The modern workplace is increasingly being redefined, as businesses solve their biggest problems by adopting new technologies. This is profoundly changing how people work, how they learn and how they interact with each other, but putting it into practice is proving difficult for many businesses.

The A&D industry is facing tough challenges with their future workforce, as new generations of workers demand new work environments and collaboration tools. It’s therefore becoming increasingly important for businesses to provide the right collaboration tools and to obtain the right information to shorten their learning curve.

Technology is a critical part of the entire new workforce management process. It offers organizations a wealth of new opportunities, from digitizing their businesses to taking advantage of a wealth of synchronization and collaboration opportunities. But when it comes to implementing it, companies must be flexible, have a culture that embraces digital, and have the right systems and processes in place.

Every Business is a Technology Business

The key to implementing these new technologies and processes is to embrace the digital economy. This is enabling businesses to provide online engagement with customers and join digital communities that share product data, design and benefits.

Leading the way in this digital drive is the aviation industry, which is seeing businesses responding to the pressure to constantly innovate, reduce operational costs and ensure uptime as savvy customers increasingly demand more for less from airlines.

The industry is seeing a boom in demand from passengers, with 3.7 billion people projected to board flights this year, according to Airbus Group. This has led Boeing to predict that 38,000 new airplanes will be required to accommodate the mass of passengers and cargo in the next 20 years.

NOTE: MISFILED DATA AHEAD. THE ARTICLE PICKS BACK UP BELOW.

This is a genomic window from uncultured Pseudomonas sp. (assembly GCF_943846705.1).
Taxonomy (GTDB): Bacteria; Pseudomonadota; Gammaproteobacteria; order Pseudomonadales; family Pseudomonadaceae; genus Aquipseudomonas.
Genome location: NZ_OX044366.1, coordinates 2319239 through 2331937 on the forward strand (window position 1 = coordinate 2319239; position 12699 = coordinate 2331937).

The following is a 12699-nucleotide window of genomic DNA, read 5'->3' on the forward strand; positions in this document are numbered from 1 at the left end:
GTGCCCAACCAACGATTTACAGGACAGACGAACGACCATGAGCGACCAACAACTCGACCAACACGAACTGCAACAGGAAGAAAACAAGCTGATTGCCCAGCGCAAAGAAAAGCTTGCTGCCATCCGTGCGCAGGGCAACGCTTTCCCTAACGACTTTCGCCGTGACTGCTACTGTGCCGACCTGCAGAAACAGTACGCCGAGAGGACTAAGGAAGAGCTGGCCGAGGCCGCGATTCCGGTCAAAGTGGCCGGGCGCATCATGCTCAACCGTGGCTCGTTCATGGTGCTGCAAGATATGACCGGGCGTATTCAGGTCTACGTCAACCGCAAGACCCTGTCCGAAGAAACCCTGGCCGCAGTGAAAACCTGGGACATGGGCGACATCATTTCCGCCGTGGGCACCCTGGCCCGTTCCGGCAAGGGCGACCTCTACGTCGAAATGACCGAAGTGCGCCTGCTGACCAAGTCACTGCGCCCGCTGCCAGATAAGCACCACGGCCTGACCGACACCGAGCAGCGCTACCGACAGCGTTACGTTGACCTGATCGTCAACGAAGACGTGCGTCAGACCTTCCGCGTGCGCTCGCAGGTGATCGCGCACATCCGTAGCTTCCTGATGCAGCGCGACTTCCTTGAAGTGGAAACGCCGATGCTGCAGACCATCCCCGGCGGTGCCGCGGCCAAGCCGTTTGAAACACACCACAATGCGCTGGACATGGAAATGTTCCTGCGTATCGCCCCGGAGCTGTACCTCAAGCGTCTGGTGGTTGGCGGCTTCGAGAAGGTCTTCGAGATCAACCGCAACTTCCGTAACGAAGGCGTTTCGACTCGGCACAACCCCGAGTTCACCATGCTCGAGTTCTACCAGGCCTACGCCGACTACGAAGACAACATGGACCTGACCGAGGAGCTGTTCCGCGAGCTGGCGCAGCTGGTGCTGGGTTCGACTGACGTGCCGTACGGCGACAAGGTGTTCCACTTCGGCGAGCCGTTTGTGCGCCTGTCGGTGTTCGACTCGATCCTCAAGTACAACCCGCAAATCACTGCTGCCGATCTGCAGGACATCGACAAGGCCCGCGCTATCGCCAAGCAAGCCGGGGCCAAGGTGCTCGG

Businesses across the industry are therefore having to think differently and embrace the digital economy to survive. The very nature of the aviation industry’s ecosystem forces business to collaborate and share ideas to ensure they optimize products over their entire lifecycle and maximize the customer experience.

Manufacturers have redesigned products to enhance performance and reduce fuel costs and, in addition to using advanced composites that dramatically reduce vehicle weights, software is playing an increasingly critical role in manufacturing, managing and flying airplanes more efficiently.

Here is an overview of some of the key technology trends driving this digital transformation:

  • Hyper-Connectivity: The ever-growing mass of communication methods is one of the main forces driving digital transformation. This is especially the case in the competitive aviation landscape, where businesses are now able to manage how equipment is produced and serviced and to keep track of what is being sold to the customer through highly connected products, people, factories and business networks.
  • Supercomputing: Real-time in-memory computing is a breakthrough for all industries but especially so in the aviation trade, where it’s driving significant contributions to aerospace engineering. It enables high-speed interconnections and big-data disk storage, which enables businesses to make huge strides forward in engine performance and design.
  • Cloud Computing: Cloud computing allows businesses to be more agile, grow faster and work their way into new geographies that would previously have been unavailable to them. This allows them to meet increased commercial demand within controlled budgets. Many businesses are already utilizing the hybrid landscape, which enables technologies to interact with on-premise applications.